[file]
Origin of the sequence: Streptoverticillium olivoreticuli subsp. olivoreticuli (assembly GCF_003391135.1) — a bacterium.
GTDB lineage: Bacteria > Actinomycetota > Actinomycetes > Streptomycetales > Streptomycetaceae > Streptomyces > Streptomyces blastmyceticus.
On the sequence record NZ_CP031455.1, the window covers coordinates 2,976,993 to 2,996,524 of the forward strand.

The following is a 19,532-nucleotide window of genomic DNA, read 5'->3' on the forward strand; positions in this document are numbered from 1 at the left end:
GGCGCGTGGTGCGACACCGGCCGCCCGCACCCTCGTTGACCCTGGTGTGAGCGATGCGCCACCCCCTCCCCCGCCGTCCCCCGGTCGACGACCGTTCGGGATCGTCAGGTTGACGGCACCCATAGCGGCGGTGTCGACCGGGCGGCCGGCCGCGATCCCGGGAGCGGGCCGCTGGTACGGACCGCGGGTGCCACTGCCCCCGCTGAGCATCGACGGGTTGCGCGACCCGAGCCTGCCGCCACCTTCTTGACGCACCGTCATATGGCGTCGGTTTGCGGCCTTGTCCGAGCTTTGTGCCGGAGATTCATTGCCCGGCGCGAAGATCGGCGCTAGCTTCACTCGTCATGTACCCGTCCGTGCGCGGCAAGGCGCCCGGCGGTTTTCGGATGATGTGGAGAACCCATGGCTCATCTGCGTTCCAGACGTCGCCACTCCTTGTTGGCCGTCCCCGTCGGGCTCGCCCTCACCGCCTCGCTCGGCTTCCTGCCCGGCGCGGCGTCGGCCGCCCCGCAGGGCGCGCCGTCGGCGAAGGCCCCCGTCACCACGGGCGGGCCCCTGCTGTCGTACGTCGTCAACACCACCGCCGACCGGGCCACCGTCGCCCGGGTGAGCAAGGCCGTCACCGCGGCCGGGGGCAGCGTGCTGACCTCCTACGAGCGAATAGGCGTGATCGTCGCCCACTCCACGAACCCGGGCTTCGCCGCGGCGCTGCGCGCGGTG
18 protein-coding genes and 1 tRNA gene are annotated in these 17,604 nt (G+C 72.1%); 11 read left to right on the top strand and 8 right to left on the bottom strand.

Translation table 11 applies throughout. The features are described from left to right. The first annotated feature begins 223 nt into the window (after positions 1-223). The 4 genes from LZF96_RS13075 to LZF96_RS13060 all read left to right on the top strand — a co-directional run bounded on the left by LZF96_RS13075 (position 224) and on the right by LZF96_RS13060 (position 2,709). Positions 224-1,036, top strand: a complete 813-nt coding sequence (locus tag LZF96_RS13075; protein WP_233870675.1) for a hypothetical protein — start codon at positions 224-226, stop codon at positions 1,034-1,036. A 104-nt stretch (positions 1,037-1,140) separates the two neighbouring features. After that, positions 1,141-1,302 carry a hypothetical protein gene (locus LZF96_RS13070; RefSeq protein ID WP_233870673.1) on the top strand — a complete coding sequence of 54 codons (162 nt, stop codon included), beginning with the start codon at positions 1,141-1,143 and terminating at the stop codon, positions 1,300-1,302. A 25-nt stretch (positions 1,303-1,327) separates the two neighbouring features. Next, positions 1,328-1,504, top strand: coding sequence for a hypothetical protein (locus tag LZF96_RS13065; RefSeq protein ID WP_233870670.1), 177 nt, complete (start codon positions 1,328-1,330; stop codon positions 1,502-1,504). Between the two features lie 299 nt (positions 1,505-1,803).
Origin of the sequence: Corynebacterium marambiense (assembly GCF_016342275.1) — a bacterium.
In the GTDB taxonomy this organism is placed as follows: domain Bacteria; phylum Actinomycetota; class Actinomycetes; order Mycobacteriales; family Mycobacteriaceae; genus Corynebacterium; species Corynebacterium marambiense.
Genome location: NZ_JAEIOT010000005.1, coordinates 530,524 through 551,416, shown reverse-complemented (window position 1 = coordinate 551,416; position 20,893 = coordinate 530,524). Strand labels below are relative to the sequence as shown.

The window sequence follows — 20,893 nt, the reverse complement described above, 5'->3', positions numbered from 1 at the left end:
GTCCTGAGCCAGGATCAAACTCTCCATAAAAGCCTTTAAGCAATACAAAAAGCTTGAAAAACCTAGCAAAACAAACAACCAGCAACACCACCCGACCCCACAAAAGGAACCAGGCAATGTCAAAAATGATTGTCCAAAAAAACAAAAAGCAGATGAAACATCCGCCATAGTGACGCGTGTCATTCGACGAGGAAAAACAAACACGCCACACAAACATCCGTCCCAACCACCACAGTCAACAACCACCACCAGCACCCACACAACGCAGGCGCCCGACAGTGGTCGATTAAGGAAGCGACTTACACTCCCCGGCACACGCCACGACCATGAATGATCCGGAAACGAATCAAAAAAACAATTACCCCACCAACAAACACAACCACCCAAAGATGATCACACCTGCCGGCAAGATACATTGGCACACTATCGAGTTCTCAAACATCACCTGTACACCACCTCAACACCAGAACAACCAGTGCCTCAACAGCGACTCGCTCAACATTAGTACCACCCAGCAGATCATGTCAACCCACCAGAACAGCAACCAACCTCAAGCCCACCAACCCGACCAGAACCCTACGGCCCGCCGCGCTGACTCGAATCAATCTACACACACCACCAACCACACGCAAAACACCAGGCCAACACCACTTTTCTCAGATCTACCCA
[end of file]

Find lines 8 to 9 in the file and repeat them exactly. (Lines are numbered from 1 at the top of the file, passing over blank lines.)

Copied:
Origin of the sequence: Corynebacterium marambiense (assembly GCF_016342275.1) — a bacterium.
In the GTDB taxonomy this organism is placed as follows: domain Bacteria; phylum Actinomycetota; class Actinomycetes; order Mycobacteriales; family Mycobacteriaceae; genus Corynebacterium; species Corynebacterium marambiense.